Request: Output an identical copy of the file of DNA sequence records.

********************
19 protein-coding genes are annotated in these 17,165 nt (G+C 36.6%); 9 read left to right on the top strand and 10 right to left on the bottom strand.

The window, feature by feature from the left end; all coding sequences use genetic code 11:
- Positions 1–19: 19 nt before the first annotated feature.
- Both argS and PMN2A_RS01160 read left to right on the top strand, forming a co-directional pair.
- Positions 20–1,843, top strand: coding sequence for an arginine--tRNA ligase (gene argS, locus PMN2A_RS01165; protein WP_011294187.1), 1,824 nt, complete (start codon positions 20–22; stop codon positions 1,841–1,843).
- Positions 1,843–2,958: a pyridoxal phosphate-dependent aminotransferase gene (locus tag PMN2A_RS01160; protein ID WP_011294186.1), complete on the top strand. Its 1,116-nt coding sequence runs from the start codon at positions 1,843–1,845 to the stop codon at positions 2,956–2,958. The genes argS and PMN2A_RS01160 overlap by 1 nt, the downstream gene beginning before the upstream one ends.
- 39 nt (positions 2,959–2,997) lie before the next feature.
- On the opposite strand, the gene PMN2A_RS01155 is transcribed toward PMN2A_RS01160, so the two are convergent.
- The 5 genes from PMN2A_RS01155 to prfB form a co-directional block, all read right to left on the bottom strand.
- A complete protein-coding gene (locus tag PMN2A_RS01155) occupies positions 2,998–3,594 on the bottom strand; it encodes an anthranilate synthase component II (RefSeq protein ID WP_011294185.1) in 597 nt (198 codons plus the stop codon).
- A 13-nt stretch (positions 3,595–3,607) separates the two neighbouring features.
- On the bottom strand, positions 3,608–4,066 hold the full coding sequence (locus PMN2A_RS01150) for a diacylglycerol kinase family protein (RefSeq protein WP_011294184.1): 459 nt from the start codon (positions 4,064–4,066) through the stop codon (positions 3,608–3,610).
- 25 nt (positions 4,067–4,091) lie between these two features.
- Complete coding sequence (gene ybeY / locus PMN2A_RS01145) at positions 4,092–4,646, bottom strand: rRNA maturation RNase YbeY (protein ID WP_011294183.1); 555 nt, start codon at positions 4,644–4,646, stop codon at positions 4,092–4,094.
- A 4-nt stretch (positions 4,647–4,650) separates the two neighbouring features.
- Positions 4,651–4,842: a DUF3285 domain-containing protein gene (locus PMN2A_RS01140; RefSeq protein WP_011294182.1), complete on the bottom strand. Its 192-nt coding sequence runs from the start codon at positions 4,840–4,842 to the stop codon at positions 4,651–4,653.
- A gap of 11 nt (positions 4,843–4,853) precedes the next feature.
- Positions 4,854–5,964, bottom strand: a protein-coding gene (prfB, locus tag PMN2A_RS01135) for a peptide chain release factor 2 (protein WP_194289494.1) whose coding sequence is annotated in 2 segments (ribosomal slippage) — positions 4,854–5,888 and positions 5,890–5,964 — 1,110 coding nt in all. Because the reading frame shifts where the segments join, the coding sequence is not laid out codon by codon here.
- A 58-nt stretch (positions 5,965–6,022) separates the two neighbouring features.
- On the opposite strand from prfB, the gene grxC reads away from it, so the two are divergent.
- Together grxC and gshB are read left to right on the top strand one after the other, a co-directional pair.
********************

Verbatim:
19 protein-coding genes are annotated in these 17,165 nt (G+C 36.6%); 9 read left to right on the top strand and 10 right to left on the bottom strand.

The window, feature by feature from the left end; all coding sequences use genetic code 11:
- Positions 1–19: 19 nt before the first annotated feature.
- Both argS and PMN2A_RS01160 read left to right on the top strand, forming a co-directional pair.
- Positions 20–1,843, top strand: coding sequence for an arginine--tRNA ligase (gene argS, locus PMN2A_RS01165; protein WP_011294187.1), 1,824 nt, complete (start codon positions 20–22; stop codon positions 1,841–1,843).
- Positions 1,843–2,958: a pyridoxal phosphate-dependent aminotransferase gene (locus tag PMN2A_RS01160; protein ID WP_011294186.1), complete on the top strand. Its 1,116-nt coding sequence runs from the start codon at positions 1,843–1,845 to the stop codon at positions 2,956–2,958. The genes argS and PMN2A_RS01160 overlap by 1 nt, the downstream gene beginning before the upstream one ends.
- 39 nt (positions 2,959–2,997) lie before the next feature.
- On the opposite strand, the gene PMN2A_RS01155 is transcribed toward PMN2A_RS01160, so the two are convergent.
- The 5 genes from PMN2A_RS01155 to prfB form a co-directional block, all read right to left on the bottom strand.
- A complete protein-coding gene (locus tag PMN2A_RS01155) occupies positions 2,998–3,594 on the bottom strand; it encodes an anthranilate synthase component II (RefSeq protein ID WP_011294185.1) in 597 nt (198 codons plus the stop codon).
- A 13-nt stretch (positions 3,595–3,607) separates the two neighbouring features.
- On the bottom strand, positions 3,608–4,066 hold the full coding sequence (locus PMN2A_RS01150) for a diacylglycerol kinase family protein (RefSeq protein WP_011294184.1): 459 nt from the start codon (positions 4,064–4,066) through the stop codon (positions 3,608–3,610).
- 25 nt (positions 4,067–4,091) lie between these two features.
- Complete coding sequence (gene ybeY / locus PMN2A_RS01145) at positions 4,092–4,646, bottom strand: rRNA maturation RNase YbeY (protein ID WP_011294183.1); 555 nt, start codon at positions 4,644–4,646, stop codon at positions 4,092–4,094.
- A 4-nt stretch (positions 4,647–4,650) separates the two neighbouring features.
- Positions 4,651–4,842: a DUF3285 domain-containing protein gene (locus PMN2A_RS01140; RefSeq protein WP_011294182.1), complete on the bottom strand. Its 192-nt coding sequence runs from the start codon at positions 4,840–4,842 to the stop codon at positions 4,651–4,653.
- A gap of 11 nt (positions 4,843–4,853) precedes the next feature.
- Positions 4,854–5,964, bottom strand: a protein-coding gene (prfB, locus tag PMN2A_RS01135) for a peptide chain release factor 2 (protein WP_194289494.1) whose coding sequence is annotated in 2 segments (ribosomal slippage) — positions 4,854–5,888 and positions 5,890–5,964 — 1,110 coding nt in all. Because the reading frame shifts where the segments join, the coding sequence is not laid out codon by codon here.
- A 58-nt stretch (positions 5,965–6,022) separates the two neighbouring features.
- On the opposite strand from prfB, the gene grxC reads away from it, so the two are divergent.
- Together grxC and gshB are read left to right on the top strand one after the other, a co-directional pair.